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Run Back to Prayer (10.11.2023)


When I was growing up in Cleveland Heights, Ohio there was a very nice elderly Jewish couple that lived next door to us.  At the time we moved to this suburb from the inner city of Cleveland, there were very few minorities, especially African Americans in the community.  They said we moved from the ghetto, the inner city to the suburbs, but the real truth is we moved from the ghetto to a real ghetto.

                The definition of a ghetto as a noun is a poor urban area occupied primarily by a minority group or groups.  The definition as an adjective is something that resembles or has the characteristic of its inhabitants. The definition as a verb is something that is restricted to an isolated or segregated area or group.  Lastly, if you look at the word historically, it referred to the Jewish quarter of the city.  In modern times it moved to represent the African American culture.  Both are powerful.


                I wish I could say that everyone was welcoming, but there was something special about this elderly Jewish couple.  They both would allow me to cut their grass just so I could spend more time with them.  Sometimes I would get some milk and cookies, but the real gift was their fellowship and time.  Then the stories they used to tell me about the Holocaust.  They had been married for over 70 plus years, but had gotten separated during the Holocaust.   They both showed me the tattoo of the number that had been put on their arms identifying them as a number and not a human.  She had told me of the family they lost, some of things they had seen, pain they had felt, and how on one occasion they had broke her back.  How she still walked bent over, could not stand straight, but she was alive, and at the time that was all that mattered.


                Although it was many years ago it seemed so ever present when they shared their stories with me. Why were they so mistreated?  Mainly, because they were different.  Just like I was different from all my neighbors in our community.  They encouraged a little African American boy that it’s alright to be different.  They will try to break your back, hopefully not physically, but break your spirit, but keep on living.  There is a brighter day ahead!  Just keep on living.


                I will never forget the day she died.  My friend, my encourager, was gone. It happened so quick.  It was almost like she said, “I have done enough; it’s time to go to my eternal home!”  Although I did not have that much experience with death at the time, it really hit me hard.  I did not know that in a couple of years my mother would die at the age of 36 when I was turning 16.


The pain went to another level, when my Jewish neighbor’s husband returned home from her funeral, and that night he went on to his reward.  I asked their son, what did your father die of?  What sickness did he have?  What diseases took his life?  The son said, “as far as we can tell, it was just loneliness!”  They had lost each other before, during the Holocaust. They had gone through so much pain and suffering apart and then found each other again.  He did not commit suicide, he just laid down and died.  Maybe God just took him.  I don’t really know, but they both left something inside of me.  The majority of the city was Jewish Orthodox at the highest level. During that time, our school did not get out for Christmas and Easter, we got out for Hanukkah, Yom Kippur, and Purim.  Hebrew was a language taught in school like Spanish and French.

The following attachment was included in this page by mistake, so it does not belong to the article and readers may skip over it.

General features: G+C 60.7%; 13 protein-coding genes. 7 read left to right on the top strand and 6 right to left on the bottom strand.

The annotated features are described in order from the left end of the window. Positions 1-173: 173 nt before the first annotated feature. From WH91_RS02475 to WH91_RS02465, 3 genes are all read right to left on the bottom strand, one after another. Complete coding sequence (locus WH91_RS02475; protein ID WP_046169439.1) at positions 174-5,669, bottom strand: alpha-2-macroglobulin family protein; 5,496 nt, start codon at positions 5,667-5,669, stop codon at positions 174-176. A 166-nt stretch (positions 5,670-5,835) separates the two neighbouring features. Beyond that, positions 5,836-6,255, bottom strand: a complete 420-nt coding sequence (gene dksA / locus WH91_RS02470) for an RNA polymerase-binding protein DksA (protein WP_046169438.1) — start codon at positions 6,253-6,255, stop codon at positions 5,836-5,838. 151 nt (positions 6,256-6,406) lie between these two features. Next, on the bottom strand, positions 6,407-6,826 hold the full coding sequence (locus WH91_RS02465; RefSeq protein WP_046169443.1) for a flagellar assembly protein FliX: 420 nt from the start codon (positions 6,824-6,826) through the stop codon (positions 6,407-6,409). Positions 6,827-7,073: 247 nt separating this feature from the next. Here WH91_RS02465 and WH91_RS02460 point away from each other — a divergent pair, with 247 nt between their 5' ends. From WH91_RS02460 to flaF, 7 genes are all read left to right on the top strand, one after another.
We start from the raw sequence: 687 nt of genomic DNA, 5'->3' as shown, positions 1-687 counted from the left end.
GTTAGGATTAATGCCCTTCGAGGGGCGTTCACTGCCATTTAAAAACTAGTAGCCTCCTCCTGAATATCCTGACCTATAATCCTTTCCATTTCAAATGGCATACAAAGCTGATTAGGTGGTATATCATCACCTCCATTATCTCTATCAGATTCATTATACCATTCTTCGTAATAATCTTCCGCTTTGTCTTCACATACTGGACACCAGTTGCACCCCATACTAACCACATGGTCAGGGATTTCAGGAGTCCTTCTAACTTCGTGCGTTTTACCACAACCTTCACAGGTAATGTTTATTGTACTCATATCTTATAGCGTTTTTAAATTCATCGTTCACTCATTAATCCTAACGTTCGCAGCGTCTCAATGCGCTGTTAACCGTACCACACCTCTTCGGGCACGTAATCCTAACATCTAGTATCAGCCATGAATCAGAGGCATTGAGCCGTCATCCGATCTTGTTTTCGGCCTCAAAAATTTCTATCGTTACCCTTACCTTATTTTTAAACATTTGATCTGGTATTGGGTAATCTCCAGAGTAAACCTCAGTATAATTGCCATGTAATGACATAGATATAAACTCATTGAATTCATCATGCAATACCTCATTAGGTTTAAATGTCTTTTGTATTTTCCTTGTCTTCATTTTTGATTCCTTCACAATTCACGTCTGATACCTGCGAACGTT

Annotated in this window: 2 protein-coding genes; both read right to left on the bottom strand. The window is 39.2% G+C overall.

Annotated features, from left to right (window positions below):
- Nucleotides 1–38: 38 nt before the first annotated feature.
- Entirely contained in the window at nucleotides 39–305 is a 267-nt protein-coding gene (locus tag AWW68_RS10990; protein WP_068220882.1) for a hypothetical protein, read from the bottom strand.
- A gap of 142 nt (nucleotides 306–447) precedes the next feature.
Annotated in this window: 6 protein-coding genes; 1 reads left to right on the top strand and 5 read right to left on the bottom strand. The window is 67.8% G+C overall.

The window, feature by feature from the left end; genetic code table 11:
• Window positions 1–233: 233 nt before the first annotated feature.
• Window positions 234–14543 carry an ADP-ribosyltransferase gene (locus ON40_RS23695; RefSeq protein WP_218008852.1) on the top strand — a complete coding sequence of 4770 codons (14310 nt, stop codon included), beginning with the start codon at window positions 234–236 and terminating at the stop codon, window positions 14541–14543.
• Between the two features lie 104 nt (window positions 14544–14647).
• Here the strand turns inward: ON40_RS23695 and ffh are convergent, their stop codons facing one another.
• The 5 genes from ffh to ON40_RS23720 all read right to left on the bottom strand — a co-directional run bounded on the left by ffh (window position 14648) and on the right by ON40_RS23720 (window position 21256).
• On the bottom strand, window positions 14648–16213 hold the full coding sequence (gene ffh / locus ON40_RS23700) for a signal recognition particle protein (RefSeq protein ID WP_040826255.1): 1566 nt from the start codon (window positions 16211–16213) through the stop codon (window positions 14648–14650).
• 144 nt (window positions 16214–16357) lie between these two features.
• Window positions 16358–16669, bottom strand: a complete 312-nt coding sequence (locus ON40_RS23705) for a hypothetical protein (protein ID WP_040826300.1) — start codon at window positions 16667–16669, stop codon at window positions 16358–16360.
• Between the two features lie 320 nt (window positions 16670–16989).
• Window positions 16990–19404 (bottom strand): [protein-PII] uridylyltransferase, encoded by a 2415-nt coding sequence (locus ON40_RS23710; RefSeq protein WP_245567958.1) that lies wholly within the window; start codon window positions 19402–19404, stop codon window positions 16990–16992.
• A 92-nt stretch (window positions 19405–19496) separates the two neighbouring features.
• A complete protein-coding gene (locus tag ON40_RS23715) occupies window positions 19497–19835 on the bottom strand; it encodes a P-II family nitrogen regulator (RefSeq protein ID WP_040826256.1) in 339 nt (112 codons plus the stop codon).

So, when I had a chance to go to Israel, the homeland they used to talk to me about, I took it.  At the time it was a 16-hour trip from Wheeling to Tel Aviv; it did not seem like a long time.  The lessons that I learned during the trip have helped shaped my life.  Now that I am a pastor the trip has meant even more to me. 


I have been blessed to go to Israel more than once.  The last time I was blessed to be the guest of a Zionist organization during a week-long period set aside in the country to observe and remember those who fought and gave their lives for Israel.  During that trip we were given the opportunity to meet with Israeli soldiers who were open to sharing their experiences with us. I could not help but notice how young they were, and how much they truly loved their country.  The other thing I noticed at the time was how happy they were, not sad or depressed as I might have expected.  They had learned how to make the best out of what at times were bad situations. 


I remember meeting a number of soldiers at the Western Wall commonly known as the Wailing Wall in the old city of Jerusalem that forms part of the larger retaining wall of the hill known to the Jews and Christians as the Temple Mount.  Soldiers in full gear praying at the wall.  Being a solider was important to them, but holding on to their religion was just as important. At one point I was told there may have been up towards 3,000 people in the area just to pray.  Not to see a concert, hear a great speaker, or some kind of sporting event or giveaway.  They were all there just to pray.  They stood there for what seemed like hours. They would sing and dance in the spirit of the moment.  I remember seeing people dressed up running to get to be a part of the prayer service.     


Last week, I was sad to see that Israel was under attack again.  I know I don’t know the whole story, and there are always two sides to every story. It breaks my heart to see war break out again for any reason.  It is my prayer that the whole world will one day experience peace.  Maybe one of the things we should do is run back to prayer.